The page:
Note that the displacement deformers have "local deformation" turned off. That is critical if you want to project a single image across multiple tiles.

Also note that the image being projected (the heightfield) is set to project in world space and has its projection scale set to match the total landmass size (7 km in this case - each tile is a 1 km square).

If you set your tile spans to be higher than the image resolution, you will start to get banding. This makes sense because now multiple vertices will have the same Y value. So make sure you tune the max resolution of your spans is at or below your image resolution (keeping in mind that the image is being spread across multiple tiles).

Alternatively, you can also project tiled source images. I was going to set that up as an example as well, but I don't have ready access to some tiled DEM's to use so I gave up. The only difference is that instead of a single DEM, you will have multiple DEM's (one for each polygrid). Each of these heightfields should still be projected in Y, but they should be set to use object space, and not local space. You will still have to make sure that their projection scales match up to the geometry tiles you created. For example, since the tiles I set up are 1 km square, you would want each tiled image to have a projection scale of 1000x1000.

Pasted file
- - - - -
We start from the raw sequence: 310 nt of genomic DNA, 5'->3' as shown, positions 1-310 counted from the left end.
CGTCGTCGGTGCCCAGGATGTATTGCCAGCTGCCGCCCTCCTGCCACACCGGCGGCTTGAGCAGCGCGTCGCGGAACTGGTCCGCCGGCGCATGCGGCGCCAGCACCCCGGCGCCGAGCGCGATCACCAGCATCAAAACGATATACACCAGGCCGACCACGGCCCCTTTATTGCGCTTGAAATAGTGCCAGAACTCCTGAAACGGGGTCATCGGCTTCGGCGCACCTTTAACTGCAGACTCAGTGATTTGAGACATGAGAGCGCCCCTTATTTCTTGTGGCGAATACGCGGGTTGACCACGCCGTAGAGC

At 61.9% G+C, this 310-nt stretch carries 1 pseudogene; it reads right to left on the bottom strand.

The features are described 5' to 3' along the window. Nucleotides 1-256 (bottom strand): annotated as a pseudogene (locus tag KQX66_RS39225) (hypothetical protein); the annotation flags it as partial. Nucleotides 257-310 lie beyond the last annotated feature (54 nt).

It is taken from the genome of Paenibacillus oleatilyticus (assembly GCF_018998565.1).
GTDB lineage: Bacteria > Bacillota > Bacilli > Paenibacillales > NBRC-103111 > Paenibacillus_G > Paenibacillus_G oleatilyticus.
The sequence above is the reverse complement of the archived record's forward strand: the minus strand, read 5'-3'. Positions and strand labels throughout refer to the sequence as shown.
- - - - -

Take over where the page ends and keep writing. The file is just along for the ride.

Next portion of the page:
Finally, if you wanted to project tiled height fields onto a single mesh, you would make sure each of the images was being projected in world space (like the original example) but their projection coordinates would be offset to match their scale and location in the grid. (i.e. the offsets of the image being projected would be a multiple of the size of each tile).

Let me know if this works for you.

Re: Terrain from Heightfield map

Unread postPosted: Tue May 18, 2021 5:12 am
by atnreg
Thank you VERY much for the example and thorough explanation!
I will check the project later (I'm working now) but I read the story and so there will be some issues with the borders, that makes sense but the idea is very interesting and I will study it properly :)

I have had long time idea of making 'terrain assembly' by creating terrain pieces in Houdini (heightfield->exr) and then assembling them in Clarisse but there were big problems with that idea and I think you have keys to those, I'll see :mrgreen:

Thank you very much again and have a nice day!